Gas rig fire off Louisiana coast

By Tom Eley
26 July 2013

On Tuesday a gas rig located 55 miles off Louisiana’s coast in the Gulf of Mexico suffered a blowout and fire that continued to burn until Thursday afternoon. The rig’s crew of 44 workers was evacuated Tuesday. No injuries have been reported.

Late Wednesday the derrick and drill floor gave way, and fireboats were called in to cool the structure in order to prevent further collapse of the rig, which is located in about 150 feet of water.

On Thursday the blowout appeared to have stopped as a result of sand and sediment “bridging over” the well, according to the federal Bureau of Safety and Environmental Enforcement (BSEE), which is investigating the disaster.

Fearing the possibility of a major explosion, the US Coast Guard had barred boat traffic in a 500-meter perimeter around the fire, and the Federal Aviation Administration imposed flight restrictions 2,000 feet overhead.

Some scientists and engineers approached by the media have said that the blowout will not cause major environmental damage because natural gas dissipates rapidly in water. But Jonathan Henderson of the Gulf Restoration Network told CNN that methane would expose marine life to raised toxicity levels.

“Toxic gases will damage the bodies of fish that come into contact by damaging their gills and causing internal damage,” he said. “Marine species in the Gulf are more vulnerable when water temperatures are high and when oxygen concentrations are low like they are now.”

The cause has not been established, but initial concerns pointed to its blowout preventer, a mechanism theoretically subject to federal regulation whose failure also contributed to the BP Deepwater Horizon disaster of 2010, in which 11 workers were killed and hundreds of millions of gallons of oil were spewed into the Gulf.

A representative for rig owner Walter Oil & Gas “said the blowout preventer appeared to have failed,” but the company later asserted the cause was not known, according to the the Wall Street Journal. Frances Beinecke, president of the National Resources Council and a member of the blue ribbon commission appointed by the Obama administration to whitewash the BP disaster, acknowledged in April that neither the BSEE nor the drilling industry had put in place adequate regulatory safeguards for blowout preventers.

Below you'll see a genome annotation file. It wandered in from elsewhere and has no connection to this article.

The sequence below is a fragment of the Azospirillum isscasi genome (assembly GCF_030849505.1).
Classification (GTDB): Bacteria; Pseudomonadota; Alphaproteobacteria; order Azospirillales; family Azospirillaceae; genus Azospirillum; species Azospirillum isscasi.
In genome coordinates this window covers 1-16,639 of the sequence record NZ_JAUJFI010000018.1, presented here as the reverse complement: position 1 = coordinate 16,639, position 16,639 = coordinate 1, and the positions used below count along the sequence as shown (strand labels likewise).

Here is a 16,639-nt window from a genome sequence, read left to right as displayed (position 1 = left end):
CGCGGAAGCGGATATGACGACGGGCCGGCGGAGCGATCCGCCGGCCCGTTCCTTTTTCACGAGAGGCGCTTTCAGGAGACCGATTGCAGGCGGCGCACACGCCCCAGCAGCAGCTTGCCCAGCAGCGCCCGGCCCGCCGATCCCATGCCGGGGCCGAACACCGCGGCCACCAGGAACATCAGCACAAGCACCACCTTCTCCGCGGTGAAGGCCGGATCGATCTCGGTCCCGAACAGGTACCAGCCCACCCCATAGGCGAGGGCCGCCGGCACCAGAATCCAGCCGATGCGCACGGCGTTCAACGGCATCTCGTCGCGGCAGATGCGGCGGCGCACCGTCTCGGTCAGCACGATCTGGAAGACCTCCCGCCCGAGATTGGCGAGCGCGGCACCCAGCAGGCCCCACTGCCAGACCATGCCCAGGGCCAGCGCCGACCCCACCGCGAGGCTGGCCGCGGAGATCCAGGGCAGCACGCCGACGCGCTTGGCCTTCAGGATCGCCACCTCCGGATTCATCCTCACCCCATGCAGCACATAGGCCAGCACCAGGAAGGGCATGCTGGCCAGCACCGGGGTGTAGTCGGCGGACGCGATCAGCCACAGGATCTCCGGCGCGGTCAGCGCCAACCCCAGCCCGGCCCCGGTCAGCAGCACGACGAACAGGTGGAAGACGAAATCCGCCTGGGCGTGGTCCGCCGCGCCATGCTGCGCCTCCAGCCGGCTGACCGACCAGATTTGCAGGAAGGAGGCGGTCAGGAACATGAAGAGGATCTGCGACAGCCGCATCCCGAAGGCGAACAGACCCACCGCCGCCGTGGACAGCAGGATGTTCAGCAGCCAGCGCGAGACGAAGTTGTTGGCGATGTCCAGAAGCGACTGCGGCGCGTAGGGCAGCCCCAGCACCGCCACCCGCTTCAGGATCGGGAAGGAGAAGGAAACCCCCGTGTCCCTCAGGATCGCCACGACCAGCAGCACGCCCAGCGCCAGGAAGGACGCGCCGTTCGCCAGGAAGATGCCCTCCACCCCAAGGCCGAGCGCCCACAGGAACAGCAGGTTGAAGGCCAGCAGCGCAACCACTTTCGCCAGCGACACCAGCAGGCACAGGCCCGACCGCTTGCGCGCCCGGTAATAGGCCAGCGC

“The bureau is behind… in putting in place tougher rules on the design and operation of blowout preventers,” she said. “The oil industry… is still dragging its feet on the need to create an independent safety institute to help build a culture that puts safety first, all the time.”

The latest Gulf blowout once again points to the dangers posed by deregulation of the offshore oil and gas industry.

While claims are made that the BSEE has tightened safety regulations for offshore oil and gas operations since the Deepwater Horizon blowout, the federal response to that environmental disaster has assured corporations that they will be protected by the federal government regardless of what they do. This was proven by the Obama administration’s shielding of BP, which emerged from one of the largest environmental disasters in history virtually unscathed.

This sense of impunity is made clear by the finance industry’s reaction to the latest Gulf disaster.

An analyst for investment bank Cowen and Company gave rig operator Hercules Offshore an “Outperform rating” and called its stocks a “solid buying opportunity” after a modest decline in the aftermath of the blowout. Another investment bank, CapitalOne Southcoast enthused that “if the rig suffers major damage, this should have a positive impact on day rates.” Hercules was also immediately placed on the Wall Street Journal’s “Hot Stocks” list.

The executive vice president of Hercules Offshore, James Noe, is also the director of the Shallow Water Energy Security Coalition, a lobbying group that seeks to further scale back federal regulation of the offshore drilling industry.

“Ramping up the issuance of incidents of non-compliance for often trivial infractions is no substitute for technically substantive oversight—and threatens to take our eye off the ball on what is really important: what’s going on at the drill floor and in the well,” the group said in an April statement.